Asperger’s Syndrome FAQ
A child who has been diagnosed with Asperger’s Syndrome will not automatically receive special education services once the diagnosis is made or be given an Individualized Education Plan (IEP). The diagnosis will be considered as part of the process for determining eligibility for special education services . Some students with Asperger’s Syndrome will not need special education support to be successful and will learn to compensate within a regular education classroom. However, the majority of children who have Asperger’s Syndrome will need special education services to help them navigate within the school system and be successful. To be eligible for special education services, one must have two things: a disability and a documented need for special education services to be successful. Educational impact must be evident in order to receive special education services. Various methods for determining educational impact are used in schools. Some school systems look to see if the student is performing at his or her expected ability level (they compare cognitive scores with educational scores on testing), while some systems look for below grade level scores or grades.
If you suspect your child has a disability or if you want the school to consider if your child should receive special education services to address Asperger’s Syndrome , talk to your child’s teacher or principal immediately. There is a process within each school that usually begins with a meeting. This meeting will involve teachers, principals, other school personnel (maybe a School Psychologist). At this meeting, interventions to attempt with the child will be decided. If those interventions are unsuccessful, the committee may recommend a full evaluation for special education services. Often if there is already a diagnosis, the committee will recommend going straight to a full evaluation for special education services . Once the testing is complete an eligibility committee will convene to review the data and determine if your child qualifies for special education.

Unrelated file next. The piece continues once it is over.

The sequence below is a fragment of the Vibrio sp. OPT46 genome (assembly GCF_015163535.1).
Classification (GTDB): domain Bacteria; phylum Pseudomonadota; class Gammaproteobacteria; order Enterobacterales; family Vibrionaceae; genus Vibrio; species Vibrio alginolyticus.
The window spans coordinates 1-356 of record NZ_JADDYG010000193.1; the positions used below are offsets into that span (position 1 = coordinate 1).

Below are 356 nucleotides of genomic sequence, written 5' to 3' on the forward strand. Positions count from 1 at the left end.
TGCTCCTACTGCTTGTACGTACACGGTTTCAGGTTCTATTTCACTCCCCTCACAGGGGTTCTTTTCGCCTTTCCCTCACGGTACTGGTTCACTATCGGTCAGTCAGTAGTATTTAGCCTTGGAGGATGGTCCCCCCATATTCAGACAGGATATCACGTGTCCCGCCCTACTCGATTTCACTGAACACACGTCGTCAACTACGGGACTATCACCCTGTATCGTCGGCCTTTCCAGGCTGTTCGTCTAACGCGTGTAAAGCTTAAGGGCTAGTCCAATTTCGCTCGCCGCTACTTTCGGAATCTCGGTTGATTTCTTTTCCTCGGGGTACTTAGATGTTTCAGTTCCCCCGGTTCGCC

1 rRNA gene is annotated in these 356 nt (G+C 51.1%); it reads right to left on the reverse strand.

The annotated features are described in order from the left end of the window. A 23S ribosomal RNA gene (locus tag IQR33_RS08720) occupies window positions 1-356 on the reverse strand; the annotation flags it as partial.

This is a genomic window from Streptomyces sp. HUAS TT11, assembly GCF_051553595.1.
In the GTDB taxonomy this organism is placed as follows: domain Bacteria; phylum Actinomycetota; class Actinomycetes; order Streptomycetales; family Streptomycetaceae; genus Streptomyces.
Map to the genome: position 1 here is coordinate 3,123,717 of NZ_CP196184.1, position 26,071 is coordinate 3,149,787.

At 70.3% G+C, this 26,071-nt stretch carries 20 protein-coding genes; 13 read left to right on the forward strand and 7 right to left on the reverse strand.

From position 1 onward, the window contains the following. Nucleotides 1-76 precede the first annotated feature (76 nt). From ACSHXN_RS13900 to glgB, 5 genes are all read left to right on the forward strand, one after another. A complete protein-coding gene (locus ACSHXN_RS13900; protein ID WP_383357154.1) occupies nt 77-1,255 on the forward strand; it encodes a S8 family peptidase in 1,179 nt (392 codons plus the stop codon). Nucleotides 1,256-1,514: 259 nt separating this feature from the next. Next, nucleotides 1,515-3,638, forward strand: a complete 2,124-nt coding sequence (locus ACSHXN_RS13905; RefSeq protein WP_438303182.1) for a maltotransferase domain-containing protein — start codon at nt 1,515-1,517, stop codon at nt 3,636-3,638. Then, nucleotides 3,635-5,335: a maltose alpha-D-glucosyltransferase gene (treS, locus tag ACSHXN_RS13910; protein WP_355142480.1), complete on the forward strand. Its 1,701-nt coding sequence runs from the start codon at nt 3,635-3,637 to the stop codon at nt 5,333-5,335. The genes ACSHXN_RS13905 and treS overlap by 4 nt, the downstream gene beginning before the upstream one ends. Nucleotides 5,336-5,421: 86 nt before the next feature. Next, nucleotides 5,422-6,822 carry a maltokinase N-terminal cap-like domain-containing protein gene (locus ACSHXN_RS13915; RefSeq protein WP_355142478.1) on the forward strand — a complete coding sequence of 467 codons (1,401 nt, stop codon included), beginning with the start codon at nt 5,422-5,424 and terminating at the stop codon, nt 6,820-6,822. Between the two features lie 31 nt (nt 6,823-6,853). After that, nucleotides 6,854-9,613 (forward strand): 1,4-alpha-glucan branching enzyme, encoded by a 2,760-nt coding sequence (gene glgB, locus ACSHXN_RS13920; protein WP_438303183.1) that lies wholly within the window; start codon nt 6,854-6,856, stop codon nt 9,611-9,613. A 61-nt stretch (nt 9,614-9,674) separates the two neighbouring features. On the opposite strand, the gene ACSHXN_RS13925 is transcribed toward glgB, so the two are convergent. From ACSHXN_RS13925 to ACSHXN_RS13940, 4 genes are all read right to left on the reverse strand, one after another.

When a student has a diagnosis of Asperger’s Syndrome, sometimes a 504 Plan will give a student access to the accommodations needed to be successful. A 504 Plan is less restrictive than an IEP and is typically implemented in the regular education classroom. When educational impact is not evident, special education services can not be received, but a student might be eligible for a 504 Plan. To receive services from a 504 Plan, one must have a disability that is causing impairment in a “major life function.” Social skills are a “major life function.” Related services, such as Occupational Therapy, can be obtained through a 504 Plan as well. Talk to your principal if you would like to consider a 504 Plan.
To receive Special Education services, a child must qualify under one the special education categories. Typically, a student with Asperger’s Syndrome will qualify for special education services under the category of Autism , since it is an Autistic Spectrum Disorder. However, some schools will find a child eligible for special education under the category of Other Health Impairment.
The type of special education services your child will receive will be decided upon by the IEP committee. The Individualized Education Plan (IEP) is to be individualized, so it should primarily depend on your child’s needs. Federal law mandates that the Least Restrictive Environment be provided. Your child may do very well in an inclusion classroom, which contains regular and special education students, a regular education teacher, and a special education teacher. There may be a resource class for specific subjects that are more difficult. This is a special education classroom with a small class size, consisting of other children in special education. In some instances a specialized school will be the most appropriate environment. Having a diagnosis of Asperger’s Disorder should not dictate where the child will be educated. The IEP committee will meet to determine a plan unique to each child.